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Morchella esculenta (common morel)

The common morel and related species, popularly known as morels, produce their distinctive fruitbodies in spring and are sought-after edible fungi.
Morchella esculenta

Morchella esculenta, Tauberland, Germany (Photo: Bernd Haynold, CC by 2.0)

Species information

Common name: 

common morel

Conservation status: 

See below.


Calcareous or nutrient-rich soil, sometimes amongst woodchips or on fire sites, often in disturbed areas. Also in woodland, evidently mycorrhizal with pine, spruce and other conifers at some stage of the lifecycle.

Key Uses: 

Culinary delicacy, medicinal.

Known hazards: 

Although sought-after as good edible fungi, morels should always be well cooked before eating and never be eaten raw. More information below.


Genus: Morchella

About this species

Morels are well known and distinctive spring-fruiting fungi, with large fruitbodies that have long been sought-after as a culinary delicacy. The common morel was first named by Linnaeus in 1753 as Phallus esculentus, from its broad resemblance to fruitbodies of stinkhorns (Phallus spp.), especially those in which the fleshy spore-bearing mass (gleba) has been lost. However, stinkhorns are basidiomycetes, and are now known to be quite unrelated.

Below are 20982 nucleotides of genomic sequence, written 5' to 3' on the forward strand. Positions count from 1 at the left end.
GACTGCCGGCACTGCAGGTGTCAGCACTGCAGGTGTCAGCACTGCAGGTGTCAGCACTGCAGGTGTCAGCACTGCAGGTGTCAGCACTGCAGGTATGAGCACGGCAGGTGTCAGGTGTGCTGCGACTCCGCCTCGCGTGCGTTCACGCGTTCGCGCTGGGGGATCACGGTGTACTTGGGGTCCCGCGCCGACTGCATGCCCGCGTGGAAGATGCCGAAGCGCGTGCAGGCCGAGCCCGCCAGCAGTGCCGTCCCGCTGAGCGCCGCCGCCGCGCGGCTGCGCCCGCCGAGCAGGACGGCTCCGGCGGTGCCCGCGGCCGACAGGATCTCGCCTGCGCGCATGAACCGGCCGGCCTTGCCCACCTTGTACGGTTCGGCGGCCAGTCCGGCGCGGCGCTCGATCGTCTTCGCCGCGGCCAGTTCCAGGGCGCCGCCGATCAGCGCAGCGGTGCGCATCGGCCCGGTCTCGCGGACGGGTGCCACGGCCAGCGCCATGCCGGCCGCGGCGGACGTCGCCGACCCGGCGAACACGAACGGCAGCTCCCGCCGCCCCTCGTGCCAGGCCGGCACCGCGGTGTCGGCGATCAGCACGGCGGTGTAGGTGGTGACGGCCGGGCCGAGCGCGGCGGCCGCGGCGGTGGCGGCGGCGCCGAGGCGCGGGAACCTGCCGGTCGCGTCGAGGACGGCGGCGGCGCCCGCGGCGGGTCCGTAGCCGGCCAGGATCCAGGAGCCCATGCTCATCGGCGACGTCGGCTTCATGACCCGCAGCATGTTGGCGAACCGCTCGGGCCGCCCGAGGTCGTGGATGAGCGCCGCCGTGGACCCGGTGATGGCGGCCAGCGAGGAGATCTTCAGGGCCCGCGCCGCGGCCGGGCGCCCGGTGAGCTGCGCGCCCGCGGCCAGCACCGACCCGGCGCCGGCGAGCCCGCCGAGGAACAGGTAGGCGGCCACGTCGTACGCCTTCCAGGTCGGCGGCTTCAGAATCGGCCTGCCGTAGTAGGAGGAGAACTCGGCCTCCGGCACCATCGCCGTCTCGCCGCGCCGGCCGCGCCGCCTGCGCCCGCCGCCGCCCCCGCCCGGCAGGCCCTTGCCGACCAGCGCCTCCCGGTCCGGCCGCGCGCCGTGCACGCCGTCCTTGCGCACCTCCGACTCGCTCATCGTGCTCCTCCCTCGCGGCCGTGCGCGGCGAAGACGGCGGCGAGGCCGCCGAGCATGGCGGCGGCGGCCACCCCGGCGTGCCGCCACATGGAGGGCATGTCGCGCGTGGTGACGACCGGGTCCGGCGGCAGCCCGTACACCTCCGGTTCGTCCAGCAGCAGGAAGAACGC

Despite being well-known, the ecology and taxonomy of morels remain poorly understood. Species are known to be variable in form, yet are all remarkably similar in microcharacters, so that their delimitation is uncertain. Molecular study has yet to clarify this. Morels also have a complex ecology which is not fully elucidated, including a saprotrophic phase often involving the formation of underground sclerotia-like structures, as well as a mycorrhizal phase linked to various coniferous trees.


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